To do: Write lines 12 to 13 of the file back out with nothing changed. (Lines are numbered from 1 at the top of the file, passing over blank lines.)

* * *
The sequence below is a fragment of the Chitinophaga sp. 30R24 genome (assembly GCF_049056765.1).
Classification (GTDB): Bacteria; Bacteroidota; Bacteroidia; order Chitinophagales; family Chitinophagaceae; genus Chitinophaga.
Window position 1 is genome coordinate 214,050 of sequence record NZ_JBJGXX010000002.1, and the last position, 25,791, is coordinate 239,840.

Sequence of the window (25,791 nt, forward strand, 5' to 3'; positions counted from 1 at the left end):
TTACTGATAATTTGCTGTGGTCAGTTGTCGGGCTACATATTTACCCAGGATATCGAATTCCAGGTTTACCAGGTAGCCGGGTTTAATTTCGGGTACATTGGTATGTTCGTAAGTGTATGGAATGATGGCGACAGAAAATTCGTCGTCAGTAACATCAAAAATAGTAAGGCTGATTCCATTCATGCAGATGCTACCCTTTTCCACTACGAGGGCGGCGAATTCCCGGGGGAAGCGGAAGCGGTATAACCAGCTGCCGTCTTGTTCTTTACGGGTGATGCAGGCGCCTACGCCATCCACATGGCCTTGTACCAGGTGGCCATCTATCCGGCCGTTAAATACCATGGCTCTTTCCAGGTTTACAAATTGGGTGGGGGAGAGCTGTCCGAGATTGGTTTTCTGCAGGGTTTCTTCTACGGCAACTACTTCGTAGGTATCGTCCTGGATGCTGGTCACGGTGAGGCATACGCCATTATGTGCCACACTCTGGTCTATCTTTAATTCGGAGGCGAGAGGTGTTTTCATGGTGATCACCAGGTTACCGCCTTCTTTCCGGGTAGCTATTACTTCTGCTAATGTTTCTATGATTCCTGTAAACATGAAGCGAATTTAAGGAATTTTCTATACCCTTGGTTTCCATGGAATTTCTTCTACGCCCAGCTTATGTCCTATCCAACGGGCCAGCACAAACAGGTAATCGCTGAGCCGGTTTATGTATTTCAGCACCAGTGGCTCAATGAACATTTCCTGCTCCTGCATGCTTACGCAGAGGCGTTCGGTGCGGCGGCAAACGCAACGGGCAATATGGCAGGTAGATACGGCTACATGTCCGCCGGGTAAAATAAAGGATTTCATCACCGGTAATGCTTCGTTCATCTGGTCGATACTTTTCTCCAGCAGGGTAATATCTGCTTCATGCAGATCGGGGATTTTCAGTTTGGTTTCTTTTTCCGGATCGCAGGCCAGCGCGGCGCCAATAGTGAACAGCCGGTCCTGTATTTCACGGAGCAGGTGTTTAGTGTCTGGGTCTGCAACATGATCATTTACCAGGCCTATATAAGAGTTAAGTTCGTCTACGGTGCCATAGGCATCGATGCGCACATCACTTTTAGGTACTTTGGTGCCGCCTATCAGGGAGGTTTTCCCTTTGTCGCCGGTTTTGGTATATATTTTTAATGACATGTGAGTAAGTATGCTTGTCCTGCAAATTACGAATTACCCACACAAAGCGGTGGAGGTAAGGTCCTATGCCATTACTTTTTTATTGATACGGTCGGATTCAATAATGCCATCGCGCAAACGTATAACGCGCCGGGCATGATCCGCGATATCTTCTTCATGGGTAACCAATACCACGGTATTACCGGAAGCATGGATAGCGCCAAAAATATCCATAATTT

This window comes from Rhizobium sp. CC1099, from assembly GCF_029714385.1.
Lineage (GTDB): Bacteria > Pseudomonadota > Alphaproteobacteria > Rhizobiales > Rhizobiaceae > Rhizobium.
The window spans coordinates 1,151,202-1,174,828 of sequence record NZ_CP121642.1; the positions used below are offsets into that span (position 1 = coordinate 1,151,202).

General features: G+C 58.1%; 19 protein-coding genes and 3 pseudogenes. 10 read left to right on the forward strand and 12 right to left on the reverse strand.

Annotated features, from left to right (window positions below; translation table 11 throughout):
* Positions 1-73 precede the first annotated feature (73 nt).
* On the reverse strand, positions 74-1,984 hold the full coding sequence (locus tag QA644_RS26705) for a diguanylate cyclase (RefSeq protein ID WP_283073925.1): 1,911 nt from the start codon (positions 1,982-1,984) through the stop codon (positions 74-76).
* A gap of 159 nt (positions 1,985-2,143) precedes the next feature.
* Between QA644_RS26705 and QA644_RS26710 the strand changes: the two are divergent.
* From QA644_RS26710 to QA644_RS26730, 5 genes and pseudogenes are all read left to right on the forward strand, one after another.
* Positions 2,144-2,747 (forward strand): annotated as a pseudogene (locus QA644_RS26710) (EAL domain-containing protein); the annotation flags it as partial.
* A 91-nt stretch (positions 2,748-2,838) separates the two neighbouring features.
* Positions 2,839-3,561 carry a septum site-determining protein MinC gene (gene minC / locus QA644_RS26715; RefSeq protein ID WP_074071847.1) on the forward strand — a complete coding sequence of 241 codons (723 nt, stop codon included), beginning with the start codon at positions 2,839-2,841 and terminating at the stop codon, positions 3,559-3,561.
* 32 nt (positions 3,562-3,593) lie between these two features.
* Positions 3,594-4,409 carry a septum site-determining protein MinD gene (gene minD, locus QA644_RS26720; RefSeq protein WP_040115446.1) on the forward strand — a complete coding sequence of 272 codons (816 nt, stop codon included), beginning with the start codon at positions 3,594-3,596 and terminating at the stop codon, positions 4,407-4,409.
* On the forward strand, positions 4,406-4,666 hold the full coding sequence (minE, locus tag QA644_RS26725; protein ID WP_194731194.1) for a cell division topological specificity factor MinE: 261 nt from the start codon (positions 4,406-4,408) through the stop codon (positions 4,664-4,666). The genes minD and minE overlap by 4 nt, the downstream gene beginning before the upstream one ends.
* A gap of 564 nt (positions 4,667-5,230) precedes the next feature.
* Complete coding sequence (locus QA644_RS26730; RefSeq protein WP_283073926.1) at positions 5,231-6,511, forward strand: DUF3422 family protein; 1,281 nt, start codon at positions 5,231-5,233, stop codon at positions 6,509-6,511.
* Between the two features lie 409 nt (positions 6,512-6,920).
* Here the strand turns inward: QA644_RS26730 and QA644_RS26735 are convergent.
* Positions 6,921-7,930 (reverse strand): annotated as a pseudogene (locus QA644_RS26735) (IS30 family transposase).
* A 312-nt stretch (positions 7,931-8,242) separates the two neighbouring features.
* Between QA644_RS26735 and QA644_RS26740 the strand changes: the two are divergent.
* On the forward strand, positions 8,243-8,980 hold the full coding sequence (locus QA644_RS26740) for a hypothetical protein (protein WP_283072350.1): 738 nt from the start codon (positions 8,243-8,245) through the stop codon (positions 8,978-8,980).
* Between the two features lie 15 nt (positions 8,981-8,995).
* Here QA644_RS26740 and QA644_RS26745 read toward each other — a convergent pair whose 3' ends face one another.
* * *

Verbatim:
* On the reverse strand, positions 74-1,984 hold the full coding sequence (locus tag QA644_RS26705) for a diguanylate cyclase (RefSeq protein ID WP_283073925.1): 1,911 nt from the start codon (positions 1,982-1,984) through the stop codon (positions 74-76).
* A gap of 159 nt (positions 1,985-2,143) precedes the next feature.